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Engagement season is coming up, and we all know that one couple we’re really rooting for. They’ve been together for practically a decade, they act as a unit, and maybe they even own a dog together—but there is no sign of a ring yet. Naturally, you’re curious to know if this will finally be the year.

Maybe you’re married and just enthusiastic to have more married comrades, or maybe you’re single and just excited for another round of parties. But nonchalantly probing about when it’s going to happen can poke at scars or bring issues to the surface that your friend might not want to address in casual conversation.

I spoke with several women who either had a very long courtship before engagement or are still dating in years-long relationships. Here are some things they wished more people knew about their situation.

Before you begin, ask yourself: ‘Are we even that close of friends?’

One thing all the women told me was that the offense was often mostly caused by who was asking rather than what was being asked. So, before you get down to brass tacks, consider if you know this person well enough to make this personal inquiry. If you’re curious but aren’t sure if you are close enough to her, consider this: Has she ever confided in you before? Would you feel comfortable discussing your relationships with her?

Even if your answer is yes, and you’re speaking with your BFF, choose your words tactfully. If you’re close friends, it’s normal to talk about whether marriage is in the future, but make sure you don’t say these things:

‘When’s the wedding?’

In this case, it does not pay to be direct, playful or not. This approach will probably come off as prying at best, a full affront at worst. There is likely a lot more going on in your friend’s life than a looming engagement, so ask about the things that are currently on their plate before going into the (hypothetical) wedding talk. If you're close, your friend will most likely bring up her relationship on her own at some point.

‘Will there be a wedding this year?’

Similar to the above statement, but with a twist. When you ask about a specific timeline, it can get awkward, as it puts a weird pressure on the person you’re asking, especially if there isn’t an engagement nearing. After all, they may feel as though they need to defend themselves, as the follow-up question is inevitably, “Why not?” So take a step back, and give her a chance to talk about the bigger picture, instead of making her feel as if something is wrong.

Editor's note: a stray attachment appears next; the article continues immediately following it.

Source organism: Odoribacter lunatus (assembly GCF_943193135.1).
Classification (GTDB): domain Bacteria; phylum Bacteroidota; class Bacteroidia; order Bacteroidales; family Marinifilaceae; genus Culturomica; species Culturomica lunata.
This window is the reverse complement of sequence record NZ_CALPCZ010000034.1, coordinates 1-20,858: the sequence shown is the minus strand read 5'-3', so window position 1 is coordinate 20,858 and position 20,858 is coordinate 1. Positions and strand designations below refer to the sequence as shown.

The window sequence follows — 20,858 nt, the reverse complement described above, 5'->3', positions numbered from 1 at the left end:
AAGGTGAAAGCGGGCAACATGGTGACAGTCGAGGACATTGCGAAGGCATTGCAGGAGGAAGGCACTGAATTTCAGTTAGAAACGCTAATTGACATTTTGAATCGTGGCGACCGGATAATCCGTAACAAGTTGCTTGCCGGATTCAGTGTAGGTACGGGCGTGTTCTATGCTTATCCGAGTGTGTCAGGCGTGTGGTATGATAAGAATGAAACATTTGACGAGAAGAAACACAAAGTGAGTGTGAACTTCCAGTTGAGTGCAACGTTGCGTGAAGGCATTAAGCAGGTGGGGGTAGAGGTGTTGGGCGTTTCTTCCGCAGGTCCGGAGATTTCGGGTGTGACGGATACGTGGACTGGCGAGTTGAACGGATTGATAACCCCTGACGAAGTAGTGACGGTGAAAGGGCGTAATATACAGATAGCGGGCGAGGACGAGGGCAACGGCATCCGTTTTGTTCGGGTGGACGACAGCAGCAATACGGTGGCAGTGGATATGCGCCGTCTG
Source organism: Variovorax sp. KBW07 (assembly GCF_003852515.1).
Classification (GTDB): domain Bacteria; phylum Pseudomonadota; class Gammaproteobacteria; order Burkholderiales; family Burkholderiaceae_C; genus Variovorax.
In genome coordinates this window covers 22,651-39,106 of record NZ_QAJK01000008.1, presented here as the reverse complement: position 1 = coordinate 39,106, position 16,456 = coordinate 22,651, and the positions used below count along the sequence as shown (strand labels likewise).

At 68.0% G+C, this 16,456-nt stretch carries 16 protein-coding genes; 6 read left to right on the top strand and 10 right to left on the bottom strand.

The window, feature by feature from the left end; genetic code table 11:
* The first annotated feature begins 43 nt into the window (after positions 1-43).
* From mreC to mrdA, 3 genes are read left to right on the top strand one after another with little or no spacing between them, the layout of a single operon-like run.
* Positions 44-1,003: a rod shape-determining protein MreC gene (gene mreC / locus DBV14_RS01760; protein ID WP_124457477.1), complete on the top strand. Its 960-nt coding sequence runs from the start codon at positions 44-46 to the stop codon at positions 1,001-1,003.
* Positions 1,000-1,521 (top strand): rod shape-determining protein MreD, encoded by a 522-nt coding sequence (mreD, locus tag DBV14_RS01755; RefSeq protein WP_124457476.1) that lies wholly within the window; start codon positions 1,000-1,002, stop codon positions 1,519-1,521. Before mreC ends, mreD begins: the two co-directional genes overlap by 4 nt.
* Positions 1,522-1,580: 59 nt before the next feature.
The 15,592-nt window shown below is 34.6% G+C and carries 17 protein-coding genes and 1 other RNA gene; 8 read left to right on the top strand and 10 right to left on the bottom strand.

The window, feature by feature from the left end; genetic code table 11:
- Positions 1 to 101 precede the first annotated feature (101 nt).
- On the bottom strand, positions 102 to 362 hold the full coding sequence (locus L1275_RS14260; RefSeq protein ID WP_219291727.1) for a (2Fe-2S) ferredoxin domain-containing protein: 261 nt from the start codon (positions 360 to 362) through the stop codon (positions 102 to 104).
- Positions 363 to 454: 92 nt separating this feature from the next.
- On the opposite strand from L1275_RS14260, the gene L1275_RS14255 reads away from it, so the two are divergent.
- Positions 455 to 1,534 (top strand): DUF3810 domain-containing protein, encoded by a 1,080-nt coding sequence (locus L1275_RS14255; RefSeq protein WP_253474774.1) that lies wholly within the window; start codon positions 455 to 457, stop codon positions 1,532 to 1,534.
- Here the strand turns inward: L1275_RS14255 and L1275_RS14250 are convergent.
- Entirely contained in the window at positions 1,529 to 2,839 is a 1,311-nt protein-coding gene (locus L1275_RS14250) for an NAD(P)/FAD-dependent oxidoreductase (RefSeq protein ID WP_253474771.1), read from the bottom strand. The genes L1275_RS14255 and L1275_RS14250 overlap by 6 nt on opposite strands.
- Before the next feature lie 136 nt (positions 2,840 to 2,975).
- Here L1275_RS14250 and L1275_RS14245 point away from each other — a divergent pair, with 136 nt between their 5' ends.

Say instead: “Have you guys talked about getting married?”

‘What’s the holdup?’

Maybe it’s a given that this couple will get married, but there are a million reasons that the time may not be right to get engaged. Maybe there are family issues at stake, maybe they are overwhelmed with school or work, maybe they're in the middle of saving up for a wedding or ring—the list goes on. Any of these things could be uncomfortable for someone to talk about at point-blank. Avoid an awkward silence by keeping pointed questions to a minimum.

Say instead: “Are you and your man in a happy place right now?” or “What do you and your boyfriend have going on during the holidays?”

‘So, are you focusing on your career?’

"You would be shocked how often people ask this!" one woman I interviewed lamented. The assumption that a successful career is the reason to hold off on an engagement is an outdated one. There is no reason that a woman can’t be engaged and continue to work at optimum level. Maintaining a relationship while working full-time has arguably never been easier. Besides, would you ever ask a man if he was able to balance an engagement and a thriving career?

‘I don’t blame you for being antsy! He’s taking forever!’

Maybe your friend is dying to get engaged. How do you handle her frustrations without trash-talking her boyfriend, ultimately making her feel worse? In this scenario, a couple of sensitive questions and two good ears for listening are your best bet. Ask her how she’s feeling, and be there to hear her out. If she does ask for your advice, it’s usually safe to encourage her to gently bring it up with her S.O. You won’t be able to solve it—just let her know that you're there for her no matter the outcome.

Say instead: “Let’s figure out how you can bring it up even though you’re nervous.”

‘But wait, are you just not ready?’

Read the room! Take a hint! If your friend replies by using short or vague answers, don’t press the issue. She doesn't owe you an explanation for her relationship and will potentially open up about it when she's ready, as long as you don't pressure her.

Say instead: “If you want to talk about it, I’m happy to listen when you’re ready.”

Sure, it’s natural to be curious, but when it comes to friends, you should always be listening instead of prying. It’s your role to be patient with her during the waiting period, as you’re sure to be one of the first people she calls when the question is popped!